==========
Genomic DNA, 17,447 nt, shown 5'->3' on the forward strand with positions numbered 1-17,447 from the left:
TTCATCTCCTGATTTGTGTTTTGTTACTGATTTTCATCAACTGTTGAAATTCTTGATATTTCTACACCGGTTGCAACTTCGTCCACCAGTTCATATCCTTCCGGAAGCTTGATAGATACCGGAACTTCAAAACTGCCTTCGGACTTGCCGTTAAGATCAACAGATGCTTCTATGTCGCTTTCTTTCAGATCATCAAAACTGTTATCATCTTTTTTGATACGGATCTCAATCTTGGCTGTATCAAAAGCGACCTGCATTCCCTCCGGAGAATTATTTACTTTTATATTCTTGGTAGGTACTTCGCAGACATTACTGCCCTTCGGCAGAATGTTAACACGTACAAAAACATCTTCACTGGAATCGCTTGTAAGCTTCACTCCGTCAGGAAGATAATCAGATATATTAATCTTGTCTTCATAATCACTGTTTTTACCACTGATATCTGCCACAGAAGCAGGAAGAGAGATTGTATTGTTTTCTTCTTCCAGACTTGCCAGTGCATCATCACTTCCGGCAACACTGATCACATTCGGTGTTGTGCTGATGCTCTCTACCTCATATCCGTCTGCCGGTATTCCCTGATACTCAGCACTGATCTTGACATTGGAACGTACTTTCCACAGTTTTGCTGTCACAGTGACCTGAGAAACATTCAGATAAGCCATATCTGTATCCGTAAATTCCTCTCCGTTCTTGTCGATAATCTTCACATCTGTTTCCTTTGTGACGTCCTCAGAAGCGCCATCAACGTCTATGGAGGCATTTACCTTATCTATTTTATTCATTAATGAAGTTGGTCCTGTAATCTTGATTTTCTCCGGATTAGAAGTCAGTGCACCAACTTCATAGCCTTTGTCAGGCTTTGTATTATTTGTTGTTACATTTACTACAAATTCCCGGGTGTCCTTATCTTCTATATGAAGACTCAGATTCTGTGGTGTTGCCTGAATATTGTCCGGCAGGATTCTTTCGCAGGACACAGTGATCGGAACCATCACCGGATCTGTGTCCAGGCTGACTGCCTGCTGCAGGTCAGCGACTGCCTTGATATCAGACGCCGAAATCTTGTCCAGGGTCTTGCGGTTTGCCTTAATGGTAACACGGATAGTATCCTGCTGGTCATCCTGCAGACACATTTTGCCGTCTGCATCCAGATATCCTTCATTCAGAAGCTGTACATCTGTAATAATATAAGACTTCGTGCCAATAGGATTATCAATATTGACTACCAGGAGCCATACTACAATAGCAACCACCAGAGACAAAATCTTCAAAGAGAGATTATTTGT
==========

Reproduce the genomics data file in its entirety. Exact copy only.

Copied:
Genomic DNA, 17,447 nt, shown 5'->3' on the forward strand with positions numbered 1-17,447 from the left:
TTCATCTCCTGATTTGTGTTTTGTTACTGATTTTCATCAACTGTTGAAATTCTTGATATTTCTACACCGGTTGCAACTTCGTCCACCAGTTCATATCCTTCCGGAAGCTTGATAGATACCGGAACTTCAAAACTGCCTTCGGACTTGCCGTTAAGATCAACAGATGCTTCTATGTCGCTTTCTTTCAGATCATCAAAACTGTTATCATCTTTTTTGATACGGATCTCAATCTTGGCTGTATCAAAAGCGACCTGCATTCCCTCCGGAGAATTATTTACTTTTATATTCTTGGTAGGTACTTCGCAGACATTACTGCCCTTCGGCAGAATGTTAACACGTACAAAAACATCTTCACTGGAATCGCTTGTAAGCTTCACTCCGTCAGGAAGATAATCAGATATATTAATCTTGTCTTCATAATCACTGTTTTTACCACTGATATCTGCCACAGAAGCAGGAAGAGAGATTGTATTGTTTTCTTCTTCCAGACTTGCCAGTGCATCATCACTTCCGGCAACACTGATCACATTCGGTGTTGTGCTGATGCTCTCTACCTCATATCCGTCTGCCGGTATTCCCTGATACTCAGCACTGATCTTGACATTGGAACGTACTTTCCACAGTTTTGCTGTCACAGTGACCTGAGAAACATTCAGATAAGCCATATCTGTATCCGTAAATTCCTCTCCGTTCTTGTCGATAATCTTCACATCTGTTTCCTTTGTGACGTCCTCAGAAGCGCCATCAACGTCTATGGAGGCATTTACCTTATCTATTTTATTCATTAATGAAGTTGGTCCTGTAATCTTGATTTTCTCCGGATTAGAAGTCAGTGCACCAACTTCATAGCCTTTGTCAGGCTTTGTATTATTTGTTGTTACATTTACTACAAATTCCCGGGTGTCCTTATCTTCTATATGAAGACTCAGATTCTGTGGTGTTGCCTGAATATTGTCCGGCAGGATTCTTTCGCAGGACACAGTGATCGGAACCATCACCGGATCTGTGTCCAGGCTGACTGCCTGCTGCAGGTCAGCGACTGCCTTGATATCAGACGCCGAAATCTTGTCCAGGGTCTTGCGGTTTGCCTTAATGGTAACACGGATAGTATCCTGCTGGTCATCCTGCAGACACATTTTGCCGTCTGCATCCAGATATCCTTCATTCAGAAGCTGTACATCTGTAATAATATAAGACTTCGTGCCAATAGGATTATCAATATTGACTACCAGGAGCCATACTACAATAGCAACCACCAGAGACAAAATCTTCAAAGAGAGATTATTTGT